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I have to admit that, for very superficial reasons, I did not have high expectations for Sue Tucker's Meant for You. An unknown Minnesota-based singer performing standards on a CD produced, engineered, manufactured and distributed by the singer and her husband. It had the feel of a housewife's vanity project. The CD packaging is not exactly eye-catching, and I recognize that this is ridiculous, but even her name sounded boring.
However, I'm pleased to report that there is nothing boring about the music on Meant for You. Sue Tucker is a wonderful singer. Not just better than expected or good for an unknown singer, but straight out wonderful. As with every good jazz singer, Ms. Tucker has the fundamentals down - she sings in tune and she swings hard. Her voice has a light, unforced, attractive tone. Stylistically, she falls into the traditional jazz singing school. The standards are not in 12/8 time and you won't find any rock tunes in her repertoire. There are no radical reinterpretations of standards or bold expansions of the art of jazz singing. She doesn't vocalize instrumental solos or even scat. Rather than sounding like Ella or Sarah or Anita, Ms. Tucker's style is more reminiscent of great classic jazz singers like Mildred Bailey and Connee Boswell. She improvises within the words adhering closely to the melody at first and then building on and expanding her variations as the tune progresses. Her relaxed, understated phrasing breathes new life into "You'd Be So Nice To Come Home To" and "I've Got the World on a String." Ms. Tucker builds genuine excitement on "Too Close for Comfort" and "Undecided" without resorting to overheated theatrics. Her sensitive, thoughtful interpretations of "The Very Thought of You" and "Blame It On My Youth" demonstrate a deep appreciation for the meaning of lyrics. The album's highpoint comes in a sexy, swinging, unmissable version of "Sugar" (the Stanley Turrentine tune not the Maceo Pinkard tune associated with Lee Wiley).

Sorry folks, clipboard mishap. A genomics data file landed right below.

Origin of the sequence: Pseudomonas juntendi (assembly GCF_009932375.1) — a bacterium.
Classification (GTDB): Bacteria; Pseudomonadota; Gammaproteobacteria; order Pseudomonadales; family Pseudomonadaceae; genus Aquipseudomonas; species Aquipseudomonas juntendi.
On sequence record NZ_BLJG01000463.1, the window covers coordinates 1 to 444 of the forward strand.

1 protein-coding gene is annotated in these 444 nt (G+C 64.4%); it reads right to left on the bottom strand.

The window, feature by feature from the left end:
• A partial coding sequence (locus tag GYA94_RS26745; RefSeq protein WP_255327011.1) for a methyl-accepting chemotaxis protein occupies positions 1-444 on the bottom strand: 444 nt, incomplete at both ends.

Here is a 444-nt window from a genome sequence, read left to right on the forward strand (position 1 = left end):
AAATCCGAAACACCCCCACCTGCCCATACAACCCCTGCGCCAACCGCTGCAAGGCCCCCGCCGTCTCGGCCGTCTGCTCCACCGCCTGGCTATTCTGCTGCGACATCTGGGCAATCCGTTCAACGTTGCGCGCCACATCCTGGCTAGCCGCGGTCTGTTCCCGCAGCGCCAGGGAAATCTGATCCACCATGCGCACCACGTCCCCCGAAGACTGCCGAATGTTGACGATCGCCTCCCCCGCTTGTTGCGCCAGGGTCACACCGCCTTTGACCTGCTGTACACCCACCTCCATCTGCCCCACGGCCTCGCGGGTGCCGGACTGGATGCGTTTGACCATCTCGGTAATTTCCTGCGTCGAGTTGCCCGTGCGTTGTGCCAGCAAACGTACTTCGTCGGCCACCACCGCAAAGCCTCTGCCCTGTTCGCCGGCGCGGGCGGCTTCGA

Sue Tucker is a singer who shouldn't have to make her own records. She deserves the support of a good record label and the opportunity to be heard by the national jazz audience.
Track Listing: A Foggy Day, You'd Be So Nice To Come Home To, Sugar, Easy Street, I've Got the World on a String, The Very Thought of You, Too Close for Comfort, Undecided, Blame It On My Youth, Waltz for Debby, and Meant for You
Personnel: Sue Tucker: vocals; Jim Oatts: trumpet/fugelhorn; Doug Haining: alto saxophone, baritone saxophone, clarinet; Kent Saunders: guitar; Rick Carlson: piano; Gordy Johnson: bass; Steve Pikal: bass; Gordy Knudtson: drums; Brett Forberg: drums; Ricky Peterson: piano.
I was first exposed to jazz when I was studying at the University of Puerto Rico. Nearby, I found a little record shop where the music coming from the store (Taller de Jazz Don Pedro) made me stop. I walked down the short stairs and towards the music and learned that the music playing was Clifford Brown and Max Roach
I was first exposed to jazz when I was studying at the University of Puerto Rico. Nearby, I found a little record shop where the music coming from the store (Taller de Jazz Don Pedro) made me stop. I walked down the short stairs and towards the music and learned that the music playing was Clifford Brown and Max Roach. I fell in love with it. I wondered around until the owner (Pedro Soto) asked if I needed help. He then introduced me to John Coltrane, Miles Davis, Gerry Mulligan and the rest is history. I walked out of the store with my first jazz recording: Clifford Brown and Max Roach at Basin Street.